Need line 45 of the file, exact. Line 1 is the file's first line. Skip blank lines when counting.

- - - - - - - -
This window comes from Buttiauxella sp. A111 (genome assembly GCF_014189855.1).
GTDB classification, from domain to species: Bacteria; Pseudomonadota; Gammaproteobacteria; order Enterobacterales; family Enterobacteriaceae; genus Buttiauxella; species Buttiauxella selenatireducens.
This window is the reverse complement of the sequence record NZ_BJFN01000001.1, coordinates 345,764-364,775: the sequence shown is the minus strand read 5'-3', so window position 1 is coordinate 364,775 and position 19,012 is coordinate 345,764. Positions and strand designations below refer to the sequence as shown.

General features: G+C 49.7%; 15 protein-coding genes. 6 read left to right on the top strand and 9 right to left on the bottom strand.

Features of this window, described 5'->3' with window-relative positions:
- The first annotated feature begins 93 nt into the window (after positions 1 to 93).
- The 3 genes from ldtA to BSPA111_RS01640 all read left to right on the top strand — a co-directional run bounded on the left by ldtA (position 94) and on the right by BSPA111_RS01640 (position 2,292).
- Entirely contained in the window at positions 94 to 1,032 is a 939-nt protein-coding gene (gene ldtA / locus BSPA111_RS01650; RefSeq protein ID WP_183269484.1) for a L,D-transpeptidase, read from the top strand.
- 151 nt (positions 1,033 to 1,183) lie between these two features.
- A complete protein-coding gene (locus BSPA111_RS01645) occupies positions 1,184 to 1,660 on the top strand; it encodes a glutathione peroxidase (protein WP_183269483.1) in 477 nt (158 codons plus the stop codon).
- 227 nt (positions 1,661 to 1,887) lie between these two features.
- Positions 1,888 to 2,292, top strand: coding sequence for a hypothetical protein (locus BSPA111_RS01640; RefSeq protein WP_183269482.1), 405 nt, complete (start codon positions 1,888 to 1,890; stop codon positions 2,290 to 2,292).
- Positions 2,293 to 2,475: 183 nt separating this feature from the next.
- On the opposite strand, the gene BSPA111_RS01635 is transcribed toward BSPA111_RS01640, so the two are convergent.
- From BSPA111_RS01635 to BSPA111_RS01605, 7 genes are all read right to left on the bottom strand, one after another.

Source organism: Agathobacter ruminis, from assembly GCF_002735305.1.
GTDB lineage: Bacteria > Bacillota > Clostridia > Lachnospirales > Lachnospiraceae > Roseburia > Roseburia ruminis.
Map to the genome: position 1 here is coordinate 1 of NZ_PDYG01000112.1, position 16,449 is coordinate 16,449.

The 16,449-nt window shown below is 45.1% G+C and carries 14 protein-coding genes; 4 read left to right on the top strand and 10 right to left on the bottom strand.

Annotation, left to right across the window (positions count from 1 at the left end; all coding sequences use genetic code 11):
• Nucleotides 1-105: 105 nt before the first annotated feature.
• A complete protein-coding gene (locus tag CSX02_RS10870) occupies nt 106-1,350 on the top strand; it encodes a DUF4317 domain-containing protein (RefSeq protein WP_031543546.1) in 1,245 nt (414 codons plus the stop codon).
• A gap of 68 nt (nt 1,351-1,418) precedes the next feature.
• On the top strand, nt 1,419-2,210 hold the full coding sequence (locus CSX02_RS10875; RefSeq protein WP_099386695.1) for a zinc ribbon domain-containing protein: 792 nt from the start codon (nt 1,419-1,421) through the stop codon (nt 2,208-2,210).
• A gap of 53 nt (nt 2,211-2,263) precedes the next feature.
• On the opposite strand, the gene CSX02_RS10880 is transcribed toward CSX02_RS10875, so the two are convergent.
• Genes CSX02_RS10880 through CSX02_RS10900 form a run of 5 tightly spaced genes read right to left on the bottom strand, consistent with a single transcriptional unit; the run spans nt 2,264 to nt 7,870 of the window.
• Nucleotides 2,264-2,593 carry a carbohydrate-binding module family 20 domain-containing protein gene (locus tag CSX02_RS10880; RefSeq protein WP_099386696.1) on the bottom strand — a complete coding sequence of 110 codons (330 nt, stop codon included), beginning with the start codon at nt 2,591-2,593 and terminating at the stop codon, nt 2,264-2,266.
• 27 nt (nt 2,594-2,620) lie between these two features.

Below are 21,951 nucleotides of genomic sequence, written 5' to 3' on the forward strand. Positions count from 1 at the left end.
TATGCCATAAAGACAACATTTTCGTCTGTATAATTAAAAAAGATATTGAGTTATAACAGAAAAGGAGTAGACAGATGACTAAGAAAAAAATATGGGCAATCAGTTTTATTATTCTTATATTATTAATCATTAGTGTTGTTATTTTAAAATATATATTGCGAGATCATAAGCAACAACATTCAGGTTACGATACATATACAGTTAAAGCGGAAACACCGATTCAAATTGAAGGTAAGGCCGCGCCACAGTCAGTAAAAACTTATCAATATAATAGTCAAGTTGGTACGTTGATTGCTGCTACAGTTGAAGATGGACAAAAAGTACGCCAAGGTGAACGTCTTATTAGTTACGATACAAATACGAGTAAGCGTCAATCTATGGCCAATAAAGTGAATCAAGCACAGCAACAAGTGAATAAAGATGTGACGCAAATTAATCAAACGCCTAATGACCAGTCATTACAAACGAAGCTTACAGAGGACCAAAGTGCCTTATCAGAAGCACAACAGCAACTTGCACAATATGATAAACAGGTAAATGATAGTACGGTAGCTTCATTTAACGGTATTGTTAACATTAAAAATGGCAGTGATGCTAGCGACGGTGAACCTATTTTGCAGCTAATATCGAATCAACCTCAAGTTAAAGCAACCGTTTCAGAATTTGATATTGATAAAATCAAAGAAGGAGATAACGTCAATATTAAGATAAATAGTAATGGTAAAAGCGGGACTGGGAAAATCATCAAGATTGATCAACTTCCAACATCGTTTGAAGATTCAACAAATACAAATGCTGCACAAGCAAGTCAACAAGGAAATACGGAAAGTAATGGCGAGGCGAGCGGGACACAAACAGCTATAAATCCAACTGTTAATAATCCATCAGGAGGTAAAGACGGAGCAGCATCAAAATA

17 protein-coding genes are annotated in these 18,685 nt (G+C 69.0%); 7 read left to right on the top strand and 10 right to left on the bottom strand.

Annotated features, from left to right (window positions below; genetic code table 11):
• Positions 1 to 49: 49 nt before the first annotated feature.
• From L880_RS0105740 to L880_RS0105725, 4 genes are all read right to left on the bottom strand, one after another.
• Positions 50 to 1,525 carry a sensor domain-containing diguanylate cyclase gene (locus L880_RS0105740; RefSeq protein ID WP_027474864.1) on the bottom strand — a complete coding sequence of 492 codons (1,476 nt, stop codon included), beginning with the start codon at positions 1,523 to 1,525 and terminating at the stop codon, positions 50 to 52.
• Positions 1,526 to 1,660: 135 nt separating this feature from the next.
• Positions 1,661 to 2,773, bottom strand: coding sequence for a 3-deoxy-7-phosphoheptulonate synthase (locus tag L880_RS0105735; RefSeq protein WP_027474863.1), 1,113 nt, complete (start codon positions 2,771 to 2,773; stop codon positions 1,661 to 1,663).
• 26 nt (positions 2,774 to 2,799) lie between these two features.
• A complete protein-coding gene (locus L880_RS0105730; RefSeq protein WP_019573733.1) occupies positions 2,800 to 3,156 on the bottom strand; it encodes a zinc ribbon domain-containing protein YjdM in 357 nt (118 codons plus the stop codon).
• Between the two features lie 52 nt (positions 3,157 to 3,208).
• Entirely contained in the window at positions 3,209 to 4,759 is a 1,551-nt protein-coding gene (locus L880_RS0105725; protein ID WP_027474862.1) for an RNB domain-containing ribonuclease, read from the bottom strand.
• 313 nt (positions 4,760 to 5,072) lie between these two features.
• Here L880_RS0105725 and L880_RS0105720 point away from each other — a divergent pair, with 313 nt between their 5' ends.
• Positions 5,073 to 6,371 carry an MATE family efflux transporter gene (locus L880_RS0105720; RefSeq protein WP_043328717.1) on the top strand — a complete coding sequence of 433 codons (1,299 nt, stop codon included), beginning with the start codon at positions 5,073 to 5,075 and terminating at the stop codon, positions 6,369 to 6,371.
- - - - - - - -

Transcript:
• Positions 5,073 to 6,371 carry an MATE family efflux transporter gene (locus L880_RS0105720; RefSeq protein WP_043328717.1) on the top strand — a complete coding sequence of 433 codons (1,299 nt, stop codon included), beginning with the start codon at positions 5,073 to 5,075 and terminating at the stop codon, positions 6,369 to 6,371.